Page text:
From watching the video below, I urge you to question – “how much do I understand about people’s motivations?”.

If you’d like to learn more, here’s a start.

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Consumer Hack // The Cause of Difficult Decisions

The moment comes, your first opportunity to show your smarts around behaviour change, but like a deer in the headlights, heart pumping, dry mouth, you scramble to remember that article you read about optimism bias…just like that, your moment has passed.

Vowing never to let anyone suffer the same fate as I did, I’ve put together a series of consumer hacks aimed at giving you a quick boost of 10 iQ points in any client meeting.

Consumer Hack No. 3: Cognitive dissonance – We fight to create consistencies between our beliefs, attitudes and behaviours.

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Consumer Hack // Experiencing vs. Remembering

The moment comes, your first opportunity to show your smarts around behaviour change, but like a deer in the headlights, heart pumping, dry mouth, you scramble to remember that article you read about optimism bias…just like that, your moment has passed.

Vowing never to let anyone suffer the same fate as I did, I’ve put together a series of consumer hacks aimed at giving you a quick boost of 10 iQ points in any client meeting.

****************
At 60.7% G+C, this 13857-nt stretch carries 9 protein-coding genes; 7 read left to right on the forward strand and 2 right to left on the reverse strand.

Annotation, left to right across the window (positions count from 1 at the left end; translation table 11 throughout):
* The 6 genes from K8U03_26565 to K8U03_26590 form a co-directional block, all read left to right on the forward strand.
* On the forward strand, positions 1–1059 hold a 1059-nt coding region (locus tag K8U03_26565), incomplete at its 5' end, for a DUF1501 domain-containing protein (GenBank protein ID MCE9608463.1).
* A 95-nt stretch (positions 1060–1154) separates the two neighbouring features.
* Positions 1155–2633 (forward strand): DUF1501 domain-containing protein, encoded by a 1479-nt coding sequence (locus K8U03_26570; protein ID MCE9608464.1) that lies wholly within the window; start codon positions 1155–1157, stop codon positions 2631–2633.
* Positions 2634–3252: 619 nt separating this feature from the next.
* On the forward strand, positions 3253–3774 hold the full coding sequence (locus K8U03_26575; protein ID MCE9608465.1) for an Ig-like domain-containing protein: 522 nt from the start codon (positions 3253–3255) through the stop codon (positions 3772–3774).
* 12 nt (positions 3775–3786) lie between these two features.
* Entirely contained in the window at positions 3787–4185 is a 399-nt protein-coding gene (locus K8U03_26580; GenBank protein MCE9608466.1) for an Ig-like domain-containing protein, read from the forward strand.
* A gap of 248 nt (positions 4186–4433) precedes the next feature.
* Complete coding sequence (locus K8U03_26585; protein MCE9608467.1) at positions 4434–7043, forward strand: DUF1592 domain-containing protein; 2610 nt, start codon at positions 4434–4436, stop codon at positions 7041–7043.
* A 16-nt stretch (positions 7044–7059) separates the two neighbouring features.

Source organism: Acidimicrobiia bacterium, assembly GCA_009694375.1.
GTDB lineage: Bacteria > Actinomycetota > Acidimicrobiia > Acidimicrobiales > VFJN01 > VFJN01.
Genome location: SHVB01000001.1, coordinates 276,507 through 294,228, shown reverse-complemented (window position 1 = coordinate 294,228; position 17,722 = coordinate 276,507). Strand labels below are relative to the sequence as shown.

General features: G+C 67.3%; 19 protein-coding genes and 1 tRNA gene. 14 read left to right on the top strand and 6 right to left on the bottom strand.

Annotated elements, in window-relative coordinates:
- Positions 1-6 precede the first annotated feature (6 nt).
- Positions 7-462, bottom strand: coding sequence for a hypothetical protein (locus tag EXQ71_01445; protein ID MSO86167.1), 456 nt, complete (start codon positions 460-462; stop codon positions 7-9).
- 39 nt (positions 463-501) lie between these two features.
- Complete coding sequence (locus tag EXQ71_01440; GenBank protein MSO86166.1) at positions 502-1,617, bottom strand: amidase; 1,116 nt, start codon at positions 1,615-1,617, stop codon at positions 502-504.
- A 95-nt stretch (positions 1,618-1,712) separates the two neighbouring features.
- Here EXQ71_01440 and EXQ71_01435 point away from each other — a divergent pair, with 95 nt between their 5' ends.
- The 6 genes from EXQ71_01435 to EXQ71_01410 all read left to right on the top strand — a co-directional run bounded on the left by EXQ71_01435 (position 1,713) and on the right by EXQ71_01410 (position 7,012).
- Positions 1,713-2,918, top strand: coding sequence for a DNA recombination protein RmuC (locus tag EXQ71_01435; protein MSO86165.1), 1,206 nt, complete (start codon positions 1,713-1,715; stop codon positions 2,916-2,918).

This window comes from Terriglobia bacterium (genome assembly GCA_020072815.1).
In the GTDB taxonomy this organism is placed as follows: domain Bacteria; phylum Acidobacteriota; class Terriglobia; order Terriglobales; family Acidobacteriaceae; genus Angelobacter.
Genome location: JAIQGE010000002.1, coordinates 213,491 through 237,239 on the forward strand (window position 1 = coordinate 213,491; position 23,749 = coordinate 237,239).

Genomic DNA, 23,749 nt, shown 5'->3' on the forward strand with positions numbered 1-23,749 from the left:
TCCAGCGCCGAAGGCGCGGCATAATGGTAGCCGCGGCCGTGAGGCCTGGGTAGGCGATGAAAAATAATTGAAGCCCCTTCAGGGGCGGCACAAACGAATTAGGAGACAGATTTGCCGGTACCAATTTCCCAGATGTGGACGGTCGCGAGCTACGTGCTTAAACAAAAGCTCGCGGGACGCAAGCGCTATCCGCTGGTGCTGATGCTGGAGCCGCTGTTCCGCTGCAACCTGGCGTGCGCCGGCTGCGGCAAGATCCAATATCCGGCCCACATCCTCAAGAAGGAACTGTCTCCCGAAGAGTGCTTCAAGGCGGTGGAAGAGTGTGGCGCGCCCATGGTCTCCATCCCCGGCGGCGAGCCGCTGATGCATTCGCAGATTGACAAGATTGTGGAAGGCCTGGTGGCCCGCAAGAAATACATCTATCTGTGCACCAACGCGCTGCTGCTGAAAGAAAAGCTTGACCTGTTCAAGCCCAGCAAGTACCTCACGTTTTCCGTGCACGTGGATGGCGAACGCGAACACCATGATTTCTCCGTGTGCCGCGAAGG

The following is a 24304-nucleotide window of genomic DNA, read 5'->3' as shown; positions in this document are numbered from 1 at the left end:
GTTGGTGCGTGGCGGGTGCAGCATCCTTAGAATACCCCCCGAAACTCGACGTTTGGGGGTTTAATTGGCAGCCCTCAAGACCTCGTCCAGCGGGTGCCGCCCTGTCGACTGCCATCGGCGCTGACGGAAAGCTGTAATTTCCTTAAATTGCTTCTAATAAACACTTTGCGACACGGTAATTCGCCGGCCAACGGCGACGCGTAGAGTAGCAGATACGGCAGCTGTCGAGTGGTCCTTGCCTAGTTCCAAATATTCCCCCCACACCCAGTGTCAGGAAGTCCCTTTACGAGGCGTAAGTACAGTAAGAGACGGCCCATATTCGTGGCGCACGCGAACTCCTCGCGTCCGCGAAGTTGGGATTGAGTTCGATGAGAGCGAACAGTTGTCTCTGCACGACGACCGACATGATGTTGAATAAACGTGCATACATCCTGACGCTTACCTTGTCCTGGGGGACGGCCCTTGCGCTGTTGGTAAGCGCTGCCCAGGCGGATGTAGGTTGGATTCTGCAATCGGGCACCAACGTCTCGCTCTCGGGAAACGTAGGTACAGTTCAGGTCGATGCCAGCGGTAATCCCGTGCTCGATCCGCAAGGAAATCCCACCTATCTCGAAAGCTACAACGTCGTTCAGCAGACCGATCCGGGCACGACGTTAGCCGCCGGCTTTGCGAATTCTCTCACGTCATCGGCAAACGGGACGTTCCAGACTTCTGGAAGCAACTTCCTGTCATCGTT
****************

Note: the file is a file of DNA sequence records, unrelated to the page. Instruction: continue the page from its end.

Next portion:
Consumer Hack No. 2: Experiencing vs. Remembering – What we experience is not always what we remember.

Neromarketing

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Vodafone // Fakka

“Fakka” means ‘small change’ in Arabic. Small change is a particular problem for consumers and retailers alike in Egypt. Very often small retailers such as pharmacies, vegetable stores or corner shops do not have a ready supply of small change for their customers. Instead they will hand back items such as a single aspirin, a vegetable or sweets as an alternative. To a tourist visiting Egypt this might seem like an ingenious method for overcoming the problem. To an Egyptian living with the situation day in day out, year in year out, the items instead of small change solution, is practically useless, to the point of being frustrating.

 
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My Thoughts // A Different Perspective on Personalisation

PERSONALISATION, a word that has taken a Jordan-like catapult to superstardom in the marketing world since the digital age dawned upon us. I hear it so often in adland that we may as well add it as a fifth ‘P’ in McCarthy’s traditional view of marketing – but, has anyone stopped to think about the impact it’s having?

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MIT MediaLabs // Click and Connect